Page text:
The Age of Witches Book Review

The Age of Witches is an 1890’s historical fiction, with both magic and feminism woven in. The hardback is 437 pages, a bit on the longer side because the writing is charming and decorated with descriptions of herbs and food. But don’t go into it thinking that means it’s going to be fast-paced. It’s very much a slow burn.

“That’s a silly question. Women can’t manage their own money. I will not hand over your inheritance just to see you fritter it away.”

Annis is a strong-minded young lady with ambition and determination, in a world that expects her to have neither. Her only love is horses, but her love doesn’t matter because she is a thing to be owned and bread as well. And besides, breeding horses isn’t ladylike.

“No more,” he said coldly. “I’m not going to argue with a hysterical girl.”

This book reminds me of Jane Eyre in a way, a woman so clearly stuffed into a time where she doesn’t seem to belong. However, Annis has strength, she discovers, from her bloodline. A relative hung two hundred years ago as a witch.

I recommend this book to those who are into herbs and plants, a bit of magic, and feminism in a time when feminism doesn’t exist.

Peace, Love, and Black Lives Matter.

I’m a person that seeks out peace. It has always been my nature. But not in the form of ignorance. I’m not religious, but I am spiritual, and as a yoga junkie I learn a lot of lessons from Buddhism.

The first Noble Truth is ‘Life is Suffering.’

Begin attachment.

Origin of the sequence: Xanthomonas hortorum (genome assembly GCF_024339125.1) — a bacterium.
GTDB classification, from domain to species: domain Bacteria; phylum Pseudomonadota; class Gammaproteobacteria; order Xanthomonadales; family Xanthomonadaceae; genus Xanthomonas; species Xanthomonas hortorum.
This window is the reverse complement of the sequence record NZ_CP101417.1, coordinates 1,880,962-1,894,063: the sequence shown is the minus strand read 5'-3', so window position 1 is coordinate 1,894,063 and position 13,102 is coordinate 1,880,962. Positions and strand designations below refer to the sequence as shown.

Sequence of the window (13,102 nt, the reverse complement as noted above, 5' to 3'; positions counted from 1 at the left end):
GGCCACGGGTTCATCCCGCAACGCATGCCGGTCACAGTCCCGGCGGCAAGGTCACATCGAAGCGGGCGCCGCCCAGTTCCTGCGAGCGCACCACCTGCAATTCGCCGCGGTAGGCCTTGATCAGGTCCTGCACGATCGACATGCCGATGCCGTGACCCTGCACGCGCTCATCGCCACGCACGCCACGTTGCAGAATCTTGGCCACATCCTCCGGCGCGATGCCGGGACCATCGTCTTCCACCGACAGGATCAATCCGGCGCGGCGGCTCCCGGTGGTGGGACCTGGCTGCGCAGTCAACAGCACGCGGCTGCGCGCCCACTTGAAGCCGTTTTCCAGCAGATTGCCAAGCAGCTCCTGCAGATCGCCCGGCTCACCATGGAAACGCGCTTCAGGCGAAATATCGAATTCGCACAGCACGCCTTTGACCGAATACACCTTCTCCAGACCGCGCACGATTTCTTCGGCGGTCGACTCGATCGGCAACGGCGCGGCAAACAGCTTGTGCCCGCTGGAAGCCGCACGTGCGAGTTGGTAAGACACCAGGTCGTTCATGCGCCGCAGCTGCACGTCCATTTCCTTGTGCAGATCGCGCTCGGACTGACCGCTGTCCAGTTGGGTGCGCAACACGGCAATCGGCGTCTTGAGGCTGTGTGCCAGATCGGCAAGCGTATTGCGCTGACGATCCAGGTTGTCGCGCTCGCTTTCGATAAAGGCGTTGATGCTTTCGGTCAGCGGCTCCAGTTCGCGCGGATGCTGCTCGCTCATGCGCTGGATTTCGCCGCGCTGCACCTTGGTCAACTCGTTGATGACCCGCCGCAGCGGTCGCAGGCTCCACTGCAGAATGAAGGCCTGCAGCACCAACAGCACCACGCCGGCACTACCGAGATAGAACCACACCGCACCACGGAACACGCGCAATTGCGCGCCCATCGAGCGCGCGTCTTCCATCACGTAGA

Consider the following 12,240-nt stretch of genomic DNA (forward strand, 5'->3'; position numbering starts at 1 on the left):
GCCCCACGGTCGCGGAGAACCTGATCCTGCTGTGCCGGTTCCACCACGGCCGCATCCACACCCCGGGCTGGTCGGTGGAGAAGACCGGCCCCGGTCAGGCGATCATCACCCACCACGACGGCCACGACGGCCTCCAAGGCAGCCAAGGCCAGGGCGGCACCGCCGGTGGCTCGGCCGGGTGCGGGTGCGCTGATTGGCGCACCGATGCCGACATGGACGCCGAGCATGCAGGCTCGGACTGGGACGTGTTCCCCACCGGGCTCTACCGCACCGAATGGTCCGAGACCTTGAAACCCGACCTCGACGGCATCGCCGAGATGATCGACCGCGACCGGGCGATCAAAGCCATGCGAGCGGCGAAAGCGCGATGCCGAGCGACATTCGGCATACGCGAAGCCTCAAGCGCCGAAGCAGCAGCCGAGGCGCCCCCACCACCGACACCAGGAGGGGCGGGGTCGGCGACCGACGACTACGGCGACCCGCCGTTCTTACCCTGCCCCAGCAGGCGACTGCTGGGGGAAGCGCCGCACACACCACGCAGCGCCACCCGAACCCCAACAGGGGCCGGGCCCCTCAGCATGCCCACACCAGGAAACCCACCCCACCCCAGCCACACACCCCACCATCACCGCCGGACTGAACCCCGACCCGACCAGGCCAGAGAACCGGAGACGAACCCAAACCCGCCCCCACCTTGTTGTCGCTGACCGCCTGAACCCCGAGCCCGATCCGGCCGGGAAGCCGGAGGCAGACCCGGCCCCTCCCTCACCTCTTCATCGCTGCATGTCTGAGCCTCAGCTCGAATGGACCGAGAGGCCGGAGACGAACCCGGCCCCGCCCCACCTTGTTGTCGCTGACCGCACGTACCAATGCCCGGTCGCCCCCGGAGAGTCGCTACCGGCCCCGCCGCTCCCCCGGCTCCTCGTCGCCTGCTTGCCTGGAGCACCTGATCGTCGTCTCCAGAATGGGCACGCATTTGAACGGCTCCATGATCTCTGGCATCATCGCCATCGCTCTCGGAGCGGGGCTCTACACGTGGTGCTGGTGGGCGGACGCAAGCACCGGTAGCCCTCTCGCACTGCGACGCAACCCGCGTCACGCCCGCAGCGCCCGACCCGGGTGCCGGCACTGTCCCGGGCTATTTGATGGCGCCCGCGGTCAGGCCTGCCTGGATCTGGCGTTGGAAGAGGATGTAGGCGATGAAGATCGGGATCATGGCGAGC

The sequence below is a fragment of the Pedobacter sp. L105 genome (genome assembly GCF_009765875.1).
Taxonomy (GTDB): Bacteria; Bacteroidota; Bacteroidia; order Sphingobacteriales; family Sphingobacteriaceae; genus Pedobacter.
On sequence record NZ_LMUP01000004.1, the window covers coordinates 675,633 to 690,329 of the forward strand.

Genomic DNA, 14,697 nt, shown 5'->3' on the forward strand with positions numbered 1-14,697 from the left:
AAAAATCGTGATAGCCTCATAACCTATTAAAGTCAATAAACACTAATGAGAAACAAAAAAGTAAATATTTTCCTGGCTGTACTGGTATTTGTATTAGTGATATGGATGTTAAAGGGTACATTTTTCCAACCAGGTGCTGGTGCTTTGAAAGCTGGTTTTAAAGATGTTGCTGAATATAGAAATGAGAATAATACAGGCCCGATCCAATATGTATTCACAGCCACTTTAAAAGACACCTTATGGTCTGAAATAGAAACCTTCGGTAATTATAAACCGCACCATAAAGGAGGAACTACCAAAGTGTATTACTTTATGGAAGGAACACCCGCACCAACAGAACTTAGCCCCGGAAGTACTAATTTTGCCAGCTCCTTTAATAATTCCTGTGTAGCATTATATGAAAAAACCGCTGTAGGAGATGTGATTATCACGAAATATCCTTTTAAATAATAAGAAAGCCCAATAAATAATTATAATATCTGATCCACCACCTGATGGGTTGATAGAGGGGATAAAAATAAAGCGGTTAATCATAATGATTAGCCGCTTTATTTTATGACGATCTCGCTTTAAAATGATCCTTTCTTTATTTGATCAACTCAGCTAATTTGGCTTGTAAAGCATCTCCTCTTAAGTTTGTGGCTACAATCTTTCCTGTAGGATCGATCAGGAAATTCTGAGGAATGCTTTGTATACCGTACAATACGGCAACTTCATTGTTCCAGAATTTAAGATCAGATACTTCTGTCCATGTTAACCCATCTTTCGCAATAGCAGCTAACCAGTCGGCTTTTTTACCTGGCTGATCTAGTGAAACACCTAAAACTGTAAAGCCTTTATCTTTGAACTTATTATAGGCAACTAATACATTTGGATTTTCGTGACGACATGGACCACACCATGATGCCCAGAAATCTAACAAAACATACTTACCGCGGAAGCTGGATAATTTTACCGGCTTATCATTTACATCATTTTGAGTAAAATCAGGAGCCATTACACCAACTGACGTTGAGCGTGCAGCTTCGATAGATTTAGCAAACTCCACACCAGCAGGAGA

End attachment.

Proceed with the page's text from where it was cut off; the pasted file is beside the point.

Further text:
In this case racially driven murder that was exonerated by our ‘justice system,’ an incident that does not stand alone in a country filled with hate crimes.

I can close my eyes and pretend these things do not exist and convince myself that relief of forgetting is peace. But that is only pretend peace until I remember, or reality is in front of my face again.

Instead I have to remind myself that true peace comes from acting honorable, in my daily life, and letting go of attachment to other people’s actions, reactions, or expectations. It is not manipulating reality to make myself feel better.

So I’ve brought this book off my shelf and placed it on my coffee table to remind myself to do what I can in my daily life, to act with honor towards the greater good, and right now that means doing the best I can at being anti-racist, and letting go of the things I cannot do or change.

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Change the things I can, accept the things I can’t, recognize the difference.

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May true peace find its way to each of our hearts. And may we create a more honorable country each and every day. 🇺🇸 And may we always feel united in our suffering, comfort our brothers and sisters in mourning, and rise together as one nation under love.

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